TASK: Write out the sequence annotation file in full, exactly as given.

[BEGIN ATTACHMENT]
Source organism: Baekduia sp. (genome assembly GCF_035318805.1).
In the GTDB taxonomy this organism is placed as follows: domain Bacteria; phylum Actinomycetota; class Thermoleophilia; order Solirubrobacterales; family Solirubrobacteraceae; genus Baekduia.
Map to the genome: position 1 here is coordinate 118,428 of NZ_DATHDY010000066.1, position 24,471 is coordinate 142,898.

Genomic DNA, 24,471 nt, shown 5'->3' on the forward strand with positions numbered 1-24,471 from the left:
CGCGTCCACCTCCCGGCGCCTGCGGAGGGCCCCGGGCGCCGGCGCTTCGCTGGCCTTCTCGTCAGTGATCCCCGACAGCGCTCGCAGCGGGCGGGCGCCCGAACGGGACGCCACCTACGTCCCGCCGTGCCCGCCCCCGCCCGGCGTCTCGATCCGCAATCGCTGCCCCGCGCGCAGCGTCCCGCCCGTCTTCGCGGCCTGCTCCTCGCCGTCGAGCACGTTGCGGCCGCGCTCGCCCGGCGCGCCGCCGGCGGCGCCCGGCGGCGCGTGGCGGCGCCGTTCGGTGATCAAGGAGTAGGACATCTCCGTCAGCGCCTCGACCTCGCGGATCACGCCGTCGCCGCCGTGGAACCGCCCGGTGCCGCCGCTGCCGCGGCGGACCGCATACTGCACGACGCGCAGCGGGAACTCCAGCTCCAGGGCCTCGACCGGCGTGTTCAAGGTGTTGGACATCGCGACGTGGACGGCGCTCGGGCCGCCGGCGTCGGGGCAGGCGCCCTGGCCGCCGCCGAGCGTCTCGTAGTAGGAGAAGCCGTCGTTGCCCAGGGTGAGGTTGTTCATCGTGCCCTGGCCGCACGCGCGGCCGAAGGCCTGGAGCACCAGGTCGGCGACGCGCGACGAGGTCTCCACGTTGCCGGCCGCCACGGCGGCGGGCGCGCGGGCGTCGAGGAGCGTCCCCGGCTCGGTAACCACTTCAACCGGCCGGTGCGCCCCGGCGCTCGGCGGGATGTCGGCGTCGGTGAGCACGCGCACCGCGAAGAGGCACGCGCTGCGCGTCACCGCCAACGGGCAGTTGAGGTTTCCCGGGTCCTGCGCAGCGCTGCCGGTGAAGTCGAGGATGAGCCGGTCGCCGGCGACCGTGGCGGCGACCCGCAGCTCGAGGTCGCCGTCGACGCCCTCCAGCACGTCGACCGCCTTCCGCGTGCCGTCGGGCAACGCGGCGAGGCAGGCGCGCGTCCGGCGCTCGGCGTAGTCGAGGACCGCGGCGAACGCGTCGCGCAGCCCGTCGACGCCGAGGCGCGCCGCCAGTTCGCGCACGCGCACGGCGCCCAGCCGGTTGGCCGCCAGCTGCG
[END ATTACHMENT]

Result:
Source organism: Baekduia sp. (genome assembly GCF_035318805.1).
In the GTDB taxonomy this organism is placed as follows: domain Bacteria; phylum Actinomycetota; class Thermoleophilia; order Solirubrobacterales; family Solirubrobacteraceae; genus Baekduia.
Map to the genome: position 1 here is coordinate 118,428 of NZ_DATHDY010000066.1, position 24,471 is coordinate 142,898.

Genomic DNA, 24,471 nt, shown 5'->3' on the forward strand with positions numbered 1-24,471 from the left:
CGCGTCCACCTCCCGGCGCCTGCGGAGGGCCCCGGGCGCCGGCGCTTCGCTGGCCTTCTCGTCAGTGATCCCCGACAGCGCTCGCAGCGGGCGGGCGCCCGAACGGGACGCCACCTACGTCCCGCCGTGCCCGCCCCCGCCCGGCGTCTCGATCCGCAATCGCTGCCCCGCGCGCAGCGTCCCGCCCGTCTTCGCGGCCTGCTCCTCGCCGTCGAGCACGTTGCGGCCGCGCTCGCCCGGCGCGCCGCCGGCGGCGCCCGGCGGCGCGTGGCGGCGCCGTTCGGTGATCAAGGAGTAGGACATCTCCGTCAGCGCCTCGACCTCGCGGATCACGCCGTCGCCGCCGTGGAACCGCCCGGTGCCGCCGCTGCCGCGGCGGACCGCATACTGCACGACGCGCAGCGGGAACTCCAGCTCCAGGGCCTCGACCGGCGTGTTCAAGGTGTTGGACATCGCGACGTGGACGGCGCTCGGGCCGCCGGCGTCGGGGCAGGCGCCCTGGCCGCCGCCGAGCGTCTCGTAGTAGGAGAAGCCGTCGTTGCCCAGGGTGAGGTTGTTCATCGTGCCCTGGCCGCACGCGCGGCCGAAGGCCTGGAGCACCAGGTCGGCGACGCGCGACGAGGTCTCCACGTTGCCGGCCGCCACGGCGGCGGGCGCGCGGGCGTCGAGGAGCGTCCCCGGCTCGGTAACCACTTCAACCGGCCGGTGCGCCCCGGCGCTCGGCGGGATGTCGGCGTCGGTGAGCACGCGCACCGCGAAGAGGCACGCGCTGCGCGTCACCGCCAACGGGCAGTTGAGGTTTCCCGGGTCCTGCGCAGCGCTGCCGGTGAAGTCGAGGATGAGCCGGTCGCCGGCGACCGTGGCGGCGACCCGCAGCTCGAGGTCGCCGTCGACGCCCTCCAGCACGTCGACCGCCTTCCGCGTGCCGTCGGGCAACGCGGCGAGGCAGGCGCGCGTCCGGCGCTCGGCGTAGTCGAGGACCGCGGCGAACGCGTCGCGCAGCCCGTCGACGCCGAGGCGCGCCGCCAGTTCGCGCACGCGCACGGCGCCCAGCCGGTTGGCCGCCAGCTGCG